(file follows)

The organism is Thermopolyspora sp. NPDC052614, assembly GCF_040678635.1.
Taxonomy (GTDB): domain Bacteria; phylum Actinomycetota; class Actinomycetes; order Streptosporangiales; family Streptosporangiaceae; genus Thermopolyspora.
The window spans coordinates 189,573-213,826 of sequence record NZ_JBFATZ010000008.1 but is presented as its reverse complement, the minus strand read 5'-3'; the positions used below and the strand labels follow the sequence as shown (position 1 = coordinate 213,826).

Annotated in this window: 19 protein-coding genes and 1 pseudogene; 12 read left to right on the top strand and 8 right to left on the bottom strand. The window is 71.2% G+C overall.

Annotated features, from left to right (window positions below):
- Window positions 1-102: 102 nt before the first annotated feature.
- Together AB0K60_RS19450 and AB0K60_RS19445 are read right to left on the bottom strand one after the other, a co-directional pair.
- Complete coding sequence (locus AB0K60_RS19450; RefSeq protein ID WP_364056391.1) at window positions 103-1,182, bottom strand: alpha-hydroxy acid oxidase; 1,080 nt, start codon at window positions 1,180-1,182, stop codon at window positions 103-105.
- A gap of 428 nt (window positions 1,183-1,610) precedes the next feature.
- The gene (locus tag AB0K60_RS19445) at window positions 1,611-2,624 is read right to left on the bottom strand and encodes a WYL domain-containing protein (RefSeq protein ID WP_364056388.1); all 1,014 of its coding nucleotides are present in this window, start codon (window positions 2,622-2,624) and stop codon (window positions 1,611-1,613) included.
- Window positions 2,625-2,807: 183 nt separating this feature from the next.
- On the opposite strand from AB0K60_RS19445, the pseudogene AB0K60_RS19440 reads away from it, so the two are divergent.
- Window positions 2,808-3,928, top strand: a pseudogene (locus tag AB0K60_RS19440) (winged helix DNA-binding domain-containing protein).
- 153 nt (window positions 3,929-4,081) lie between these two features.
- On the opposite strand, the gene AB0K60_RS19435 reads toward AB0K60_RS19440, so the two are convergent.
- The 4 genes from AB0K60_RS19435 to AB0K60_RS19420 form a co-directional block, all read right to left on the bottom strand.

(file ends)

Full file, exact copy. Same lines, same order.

The organism is Thermopolyspora sp. NPDC052614, assembly GCF_040678635.1.
Taxonomy (GTDB): domain Bacteria; phylum Actinomycetota; class Actinomycetes; order Streptosporangiales; family Streptosporangiaceae; genus Thermopolyspora.
The window spans coordinates 189,573-213,826 of sequence record NZ_JBFATZ010000008.1 but is presented as its reverse complement, the minus strand read 5'-3'; the positions used below and the strand labels follow the sequence as shown (position 1 = coordinate 213,826).

Annotated in this window: 19 protein-coding genes and 1 pseudogene; 12 read left to right on the top strand and 8 right to left on the bottom strand. The window is 71.2% G+C overall.

Annotated features, from left to right (window positions below):
- Window positions 1-102: 102 nt before the first annotated feature.
- Together AB0K60_RS19450 and AB0K60_RS19445 are read right to left on the bottom strand one after the other, a co-directional pair.
- Complete coding sequence (locus AB0K60_RS19450; RefSeq protein ID WP_364056391.1) at window positions 103-1,182, bottom strand: alpha-hydroxy acid oxidase; 1,080 nt, start codon at window positions 1,180-1,182, stop codon at window positions 103-105.
- A gap of 428 nt (window positions 1,183-1,610) precedes the next feature.
- The gene (locus tag AB0K60_RS19445) at window positions 1,611-2,624 is read right to left on the bottom strand and encodes a WYL domain-containing protein (RefSeq protein ID WP_364056388.1); all 1,014 of its coding nucleotides are present in this window, start codon (window positions 2,622-2,624) and stop codon (window positions 1,611-1,613) included.
- Window positions 2,625-2,807: 183 nt separating this feature from the next.
- On the opposite strand from AB0K60_RS19445, the pseudogene AB0K60_RS19440 reads away from it, so the two are divergent.
- Window positions 2,808-3,928, top strand: a pseudogene (locus tag AB0K60_RS19440) (winged helix DNA-binding domain-containing protein).
- 153 nt (window positions 3,929-4,081) lie between these two features.
- On the opposite strand, the gene AB0K60_RS19435 reads toward AB0K60_RS19440, so the two are convergent.
- The 4 genes from AB0K60_RS19435 to AB0K60_RS19420 form a co-directional block, all read right to left on the bottom strand.